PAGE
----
When an artist draws or paints from memory, creative artwork will result. Some of our memories are scary, childish, fairytale-like and fun to chase and artistically express. Most often, artists may not understand what their artwork means until years later.
When artists are trying to capture another person’s vision, by artistically expressing ideas other than their own ideas, it’s very difficult. It’s equivalent to second guessing or finishing up another person’s sentences. When artists are working for others, they are should thoroughly explore the wants of their clients prior to launching their “commissioned artwork. ”
Get the client’s vision in writing. The client could experience a change of vision or concept without even realizing it. This could throw the project off-balance or cause “project creep. ” The client needs to accept financial responsibility for a change of venue, because this causes the artist to take extra steps to get back on-track and deliver as promised.
When money is part of the mix, relationships can sour before the project transpires. Take the extra steps to record financial agreements as to how to handle situations like this. Determine the cost of a “kill fee” upfront. There is no standard way of specifically coming up with how to deal with this other than trying to think ahead and deciding upon how the two parties are going to solve their problems from the onset. Make sure to put your plans and agreements in writing—it’s easy to forget the original details of the planning stage or to know how to handle a change of plan. Document all agreements, and if need be and upon agreement, amend contracts as you go. (Revised 2/16/2006)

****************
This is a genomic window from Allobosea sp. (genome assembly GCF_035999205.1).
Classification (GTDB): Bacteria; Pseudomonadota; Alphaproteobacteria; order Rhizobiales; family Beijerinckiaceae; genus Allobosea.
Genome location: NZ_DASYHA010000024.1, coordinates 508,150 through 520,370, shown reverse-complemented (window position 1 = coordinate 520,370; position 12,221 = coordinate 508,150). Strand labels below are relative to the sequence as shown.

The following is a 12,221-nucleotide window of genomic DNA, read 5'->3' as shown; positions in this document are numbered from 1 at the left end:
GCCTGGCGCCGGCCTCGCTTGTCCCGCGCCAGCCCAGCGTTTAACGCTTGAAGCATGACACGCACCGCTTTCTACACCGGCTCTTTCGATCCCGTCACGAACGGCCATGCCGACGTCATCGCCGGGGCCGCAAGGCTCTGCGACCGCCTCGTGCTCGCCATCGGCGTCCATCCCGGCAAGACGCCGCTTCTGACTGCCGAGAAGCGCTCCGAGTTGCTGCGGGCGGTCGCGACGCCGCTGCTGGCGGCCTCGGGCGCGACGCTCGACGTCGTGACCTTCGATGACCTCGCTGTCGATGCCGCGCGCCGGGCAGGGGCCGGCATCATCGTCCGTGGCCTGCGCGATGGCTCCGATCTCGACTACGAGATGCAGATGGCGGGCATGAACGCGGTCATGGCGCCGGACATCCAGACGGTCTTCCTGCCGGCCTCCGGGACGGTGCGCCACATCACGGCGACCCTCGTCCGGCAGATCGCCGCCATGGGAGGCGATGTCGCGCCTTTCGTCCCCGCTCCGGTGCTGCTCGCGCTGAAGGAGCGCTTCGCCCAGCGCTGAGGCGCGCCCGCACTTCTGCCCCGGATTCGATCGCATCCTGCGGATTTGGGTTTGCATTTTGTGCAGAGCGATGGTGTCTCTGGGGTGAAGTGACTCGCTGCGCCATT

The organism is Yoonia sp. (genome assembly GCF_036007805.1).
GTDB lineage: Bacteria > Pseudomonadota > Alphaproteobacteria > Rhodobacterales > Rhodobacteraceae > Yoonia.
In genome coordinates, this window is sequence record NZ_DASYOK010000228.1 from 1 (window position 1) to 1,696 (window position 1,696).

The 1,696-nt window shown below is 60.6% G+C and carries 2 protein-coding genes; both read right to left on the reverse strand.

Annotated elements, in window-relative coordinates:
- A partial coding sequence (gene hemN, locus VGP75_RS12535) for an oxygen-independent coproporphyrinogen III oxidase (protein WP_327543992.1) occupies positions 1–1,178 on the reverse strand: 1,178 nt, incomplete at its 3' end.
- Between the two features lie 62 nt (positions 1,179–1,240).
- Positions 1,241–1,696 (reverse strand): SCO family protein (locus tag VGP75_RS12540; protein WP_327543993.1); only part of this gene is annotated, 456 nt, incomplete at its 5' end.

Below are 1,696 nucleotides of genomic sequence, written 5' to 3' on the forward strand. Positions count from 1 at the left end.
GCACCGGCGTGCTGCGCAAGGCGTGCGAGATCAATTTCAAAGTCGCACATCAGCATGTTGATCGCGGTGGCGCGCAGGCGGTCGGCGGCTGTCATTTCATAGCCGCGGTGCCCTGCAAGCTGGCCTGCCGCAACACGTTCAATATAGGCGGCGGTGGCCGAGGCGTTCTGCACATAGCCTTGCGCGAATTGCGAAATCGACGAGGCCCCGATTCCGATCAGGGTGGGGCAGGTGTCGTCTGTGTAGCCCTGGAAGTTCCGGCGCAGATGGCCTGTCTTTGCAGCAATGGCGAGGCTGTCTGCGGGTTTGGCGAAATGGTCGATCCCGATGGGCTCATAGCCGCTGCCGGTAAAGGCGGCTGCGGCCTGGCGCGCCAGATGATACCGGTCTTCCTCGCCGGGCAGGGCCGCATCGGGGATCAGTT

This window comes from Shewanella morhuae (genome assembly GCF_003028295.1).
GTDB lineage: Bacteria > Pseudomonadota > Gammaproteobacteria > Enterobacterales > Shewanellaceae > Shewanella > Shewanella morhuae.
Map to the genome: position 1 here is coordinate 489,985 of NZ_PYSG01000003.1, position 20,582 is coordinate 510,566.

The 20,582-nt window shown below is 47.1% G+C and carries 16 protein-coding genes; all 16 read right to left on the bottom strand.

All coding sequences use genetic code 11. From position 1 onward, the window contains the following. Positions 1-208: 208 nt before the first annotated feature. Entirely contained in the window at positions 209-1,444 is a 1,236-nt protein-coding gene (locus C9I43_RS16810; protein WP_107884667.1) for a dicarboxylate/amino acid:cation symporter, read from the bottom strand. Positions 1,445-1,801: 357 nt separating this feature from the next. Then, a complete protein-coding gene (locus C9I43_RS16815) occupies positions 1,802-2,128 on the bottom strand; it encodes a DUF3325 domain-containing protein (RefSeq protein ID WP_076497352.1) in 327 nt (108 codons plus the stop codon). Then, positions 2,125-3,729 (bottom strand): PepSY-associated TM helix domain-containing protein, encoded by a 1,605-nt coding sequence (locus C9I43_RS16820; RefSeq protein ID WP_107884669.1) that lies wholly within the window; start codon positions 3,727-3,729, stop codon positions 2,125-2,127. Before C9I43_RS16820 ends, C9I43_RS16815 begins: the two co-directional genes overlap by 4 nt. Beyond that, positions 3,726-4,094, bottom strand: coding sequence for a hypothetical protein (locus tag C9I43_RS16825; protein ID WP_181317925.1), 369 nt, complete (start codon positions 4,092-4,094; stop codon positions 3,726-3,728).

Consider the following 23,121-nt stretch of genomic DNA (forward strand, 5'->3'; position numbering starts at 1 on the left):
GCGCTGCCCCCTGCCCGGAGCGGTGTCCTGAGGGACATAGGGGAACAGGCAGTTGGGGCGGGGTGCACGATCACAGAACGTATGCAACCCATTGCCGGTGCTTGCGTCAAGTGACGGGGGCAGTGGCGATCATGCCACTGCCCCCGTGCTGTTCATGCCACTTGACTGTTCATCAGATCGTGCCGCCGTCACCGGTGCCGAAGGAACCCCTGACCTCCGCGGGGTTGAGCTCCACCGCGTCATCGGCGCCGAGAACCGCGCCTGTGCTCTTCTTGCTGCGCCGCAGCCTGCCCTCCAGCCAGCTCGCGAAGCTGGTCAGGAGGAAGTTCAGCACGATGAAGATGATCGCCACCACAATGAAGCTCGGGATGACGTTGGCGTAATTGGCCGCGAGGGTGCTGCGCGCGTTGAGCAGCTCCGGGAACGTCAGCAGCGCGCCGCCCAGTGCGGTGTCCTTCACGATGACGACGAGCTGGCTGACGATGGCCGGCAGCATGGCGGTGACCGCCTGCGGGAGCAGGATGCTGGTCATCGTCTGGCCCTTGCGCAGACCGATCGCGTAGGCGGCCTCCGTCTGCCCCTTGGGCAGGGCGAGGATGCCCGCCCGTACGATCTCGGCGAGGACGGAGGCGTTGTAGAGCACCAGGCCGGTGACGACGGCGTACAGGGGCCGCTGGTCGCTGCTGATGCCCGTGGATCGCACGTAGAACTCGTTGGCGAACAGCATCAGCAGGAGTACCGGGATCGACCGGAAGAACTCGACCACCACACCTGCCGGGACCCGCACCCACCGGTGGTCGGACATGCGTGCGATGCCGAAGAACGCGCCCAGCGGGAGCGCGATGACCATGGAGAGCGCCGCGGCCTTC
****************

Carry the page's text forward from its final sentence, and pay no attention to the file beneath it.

Debbie Jensen, Graphic Designer and Photographer http://www.debjensendesigns.com